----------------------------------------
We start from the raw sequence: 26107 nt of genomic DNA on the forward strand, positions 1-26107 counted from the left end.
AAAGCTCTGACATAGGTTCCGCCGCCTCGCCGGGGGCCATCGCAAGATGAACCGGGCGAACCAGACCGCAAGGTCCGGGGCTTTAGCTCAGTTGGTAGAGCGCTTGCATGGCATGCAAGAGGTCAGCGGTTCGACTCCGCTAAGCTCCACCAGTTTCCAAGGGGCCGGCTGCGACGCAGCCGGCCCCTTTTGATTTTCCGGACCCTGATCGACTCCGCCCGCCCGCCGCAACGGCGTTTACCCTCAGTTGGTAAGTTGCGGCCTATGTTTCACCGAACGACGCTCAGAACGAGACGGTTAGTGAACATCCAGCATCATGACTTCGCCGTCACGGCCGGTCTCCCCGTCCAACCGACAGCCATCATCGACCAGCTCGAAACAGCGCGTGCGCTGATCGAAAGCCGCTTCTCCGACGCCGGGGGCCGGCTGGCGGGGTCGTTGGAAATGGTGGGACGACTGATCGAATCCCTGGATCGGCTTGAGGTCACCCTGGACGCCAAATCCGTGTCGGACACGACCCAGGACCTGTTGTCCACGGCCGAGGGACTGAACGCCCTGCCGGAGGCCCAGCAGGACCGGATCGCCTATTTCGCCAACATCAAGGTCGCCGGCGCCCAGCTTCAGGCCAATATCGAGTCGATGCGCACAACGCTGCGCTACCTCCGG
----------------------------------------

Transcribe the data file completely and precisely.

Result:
We start from the raw sequence: 26107 nt of genomic DNA on the forward strand, positions 1-26107 counted from the left end.
AAAGCTCTGACATAGGTTCCGCCGCCTCGCCGGGGGCCATCGCAAGATGAACCGGGCGAACCAGACCGCAAGGTCCGGGGCTTTAGCTCAGTTGGTAGAGCGCTTGCATGGCATGCAAGAGGTCAGCGGTTCGACTCCGCTAAGCTCCACCAGTTTCCAAGGGGCCGGCTGCGACGCAGCCGGCCCCTTTTGATTTTCCGGACCCTGATCGACTCCGCCCGCCCGCCGCAACGGCGTTTACCCTCAGTTGGTAAGTTGCGGCCTATGTTTCACCGAACGACGCTCAGAACGAGACGGTTAGTGAACATCCAGCATCATGACTTCGCCGTCACGGCCGGTCTCCCCGTCCAACCGACAGCCATCATCGACCAGCTCGAAACAGCGCGTGCGCTGATCGAAAGCCGCTTCTCCGACGCCGGGGGCCGGCTGGCGGGGTCGTTGGAAATGGTGGGACGACTGATCGAATCCCTGGATCGGCTTGAGGTCACCCTGGACGCCAAATCCGTGTCGGACACGACCCAGGACCTGTTGTCCACGGCCGAGGGACTGAACGCCCTGCCGGAGGCCCAGCAGGACCGGATCGCCTATTTCGCCAACATCAAGGTCGCCGGCGCCCAGCTTCAGGCCAATATCGAGTCGATGCGCACAACGCTGCGCTACCTCCGG